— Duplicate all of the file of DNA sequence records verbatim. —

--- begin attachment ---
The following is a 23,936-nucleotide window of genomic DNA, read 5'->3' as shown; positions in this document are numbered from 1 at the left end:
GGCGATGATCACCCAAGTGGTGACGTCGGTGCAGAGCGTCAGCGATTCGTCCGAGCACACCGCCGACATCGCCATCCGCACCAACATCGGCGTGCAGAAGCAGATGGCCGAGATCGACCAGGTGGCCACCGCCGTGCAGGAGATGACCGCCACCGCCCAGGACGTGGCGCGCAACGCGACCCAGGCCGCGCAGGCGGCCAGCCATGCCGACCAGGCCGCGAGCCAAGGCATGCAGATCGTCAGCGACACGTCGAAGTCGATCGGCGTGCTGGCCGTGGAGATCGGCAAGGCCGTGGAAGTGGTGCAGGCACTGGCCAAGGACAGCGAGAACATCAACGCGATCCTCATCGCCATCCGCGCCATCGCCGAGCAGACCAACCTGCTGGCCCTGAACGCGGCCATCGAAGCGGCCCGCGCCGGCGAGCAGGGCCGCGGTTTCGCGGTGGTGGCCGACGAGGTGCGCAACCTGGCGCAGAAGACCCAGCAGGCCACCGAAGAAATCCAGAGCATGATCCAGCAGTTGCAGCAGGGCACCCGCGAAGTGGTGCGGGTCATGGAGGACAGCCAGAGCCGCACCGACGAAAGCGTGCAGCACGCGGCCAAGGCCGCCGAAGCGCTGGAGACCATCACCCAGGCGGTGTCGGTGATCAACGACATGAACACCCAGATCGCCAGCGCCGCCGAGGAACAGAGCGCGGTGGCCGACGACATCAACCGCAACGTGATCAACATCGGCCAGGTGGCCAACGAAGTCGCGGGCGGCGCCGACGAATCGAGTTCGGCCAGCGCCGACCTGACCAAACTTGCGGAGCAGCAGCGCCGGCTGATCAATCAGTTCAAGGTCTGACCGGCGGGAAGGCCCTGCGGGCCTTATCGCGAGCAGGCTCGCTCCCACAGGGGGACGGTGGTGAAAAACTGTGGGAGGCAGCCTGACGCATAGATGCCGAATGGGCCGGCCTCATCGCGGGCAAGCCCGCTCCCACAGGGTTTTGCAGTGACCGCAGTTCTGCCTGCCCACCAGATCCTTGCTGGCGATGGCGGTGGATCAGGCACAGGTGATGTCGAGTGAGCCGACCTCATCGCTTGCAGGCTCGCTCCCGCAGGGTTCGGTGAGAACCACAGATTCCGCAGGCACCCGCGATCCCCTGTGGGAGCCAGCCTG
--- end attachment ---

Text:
The following is a 23,936-nucleotide window of genomic DNA, read 5'->3' as shown; positions in this document are numbered from 1 at the left end:
GGCGATGATCACCCAAGTGGTGACGTCGGTGCAGAGCGTCAGCGATTCGTCCGAGCACACCGCCGACATCGCCATCCGCACCAACATCGGCGTGCAGAAGCAGATGGCCGAGATCGACCAGGTGGCCACCGCCGTGCAGGAGATGACCGCCACCGCCCAGGACGTGGCGCGCAACGCGACCCAGGCCGCGCAGGCGGCCAGCCATGCCGACCAGGCCGCGAGCCAAGGCATGCAGATCGTCAGCGACACGTCGAAGTCGATCGGCGTGCTGGCCGTGGAGATCGGCAAGGCCGTGGAAGTGGTGCAGGCACTGGCCAAGGACAGCGAGAACATCAACGCGATCCTCATCGCCATCCGCGCCATCGCCGAGCAGACCAACCTGCTGGCCCTGAACGCGGCCATCGAAGCGGCCCGCGCCGGCGAGCAGGGCCGCGGTTTCGCGGTGGTGGCCGACGAGGTGCGCAACCTGGCGCAGAAGACCCAGCAGGCCACCGAAGAAATCCAGAGCATGATCCAGCAGTTGCAGCAGGGCACCCGCGAAGTGGTGCGGGTCATGGAGGACAGCCAGAGCCGCACCGACGAAAGCGTGCAGCACGCGGCCAAGGCCGCCGAAGCGCTGGAGACCATCACCCAGGCGGTGTCGGTGATCAACGACATGAACACCCAGATCGCCAGCGCCGCCGAGGAACAGAGCGCGGTGGCCGACGACATCAACCGCAACGTGATCAACATCGGCCAGGTGGCCAACGAAGTCGCGGGCGGCGCCGACGAATCGAGTTCGGCCAGCGCCGACCTGACCAAACTTGCGGAGCAGCAGCGCCGGCTGATCAATCAGTTCAAGGTCTGACCGGCGGGAAGGCCCTGCGGGCCTTATCGCGAGCAGGCTCGCTCCCACAGGGGGACGGTGGTGAAAAACTGTGGGAGGCAGCCTGACGCATAGATGCCGAATGGGCCGGCCTCATCGCGGGCAAGCCCGCTCCCACAGGGTTTTGCAGTGACCGCAGTTCTGCCTGCCCACCAGATCCTTGCTGGCGATGGCGGTGGATCAGGCACAGGTGATGTCGAGTGAGCCGACCTCATCGCTTGCAGGCTCGCTCCCGCAGGGTTCGGTGAGAACCACAGATTCCGCAGGCACCCGCGATCCCCTGTGGGAGCCAGCCTG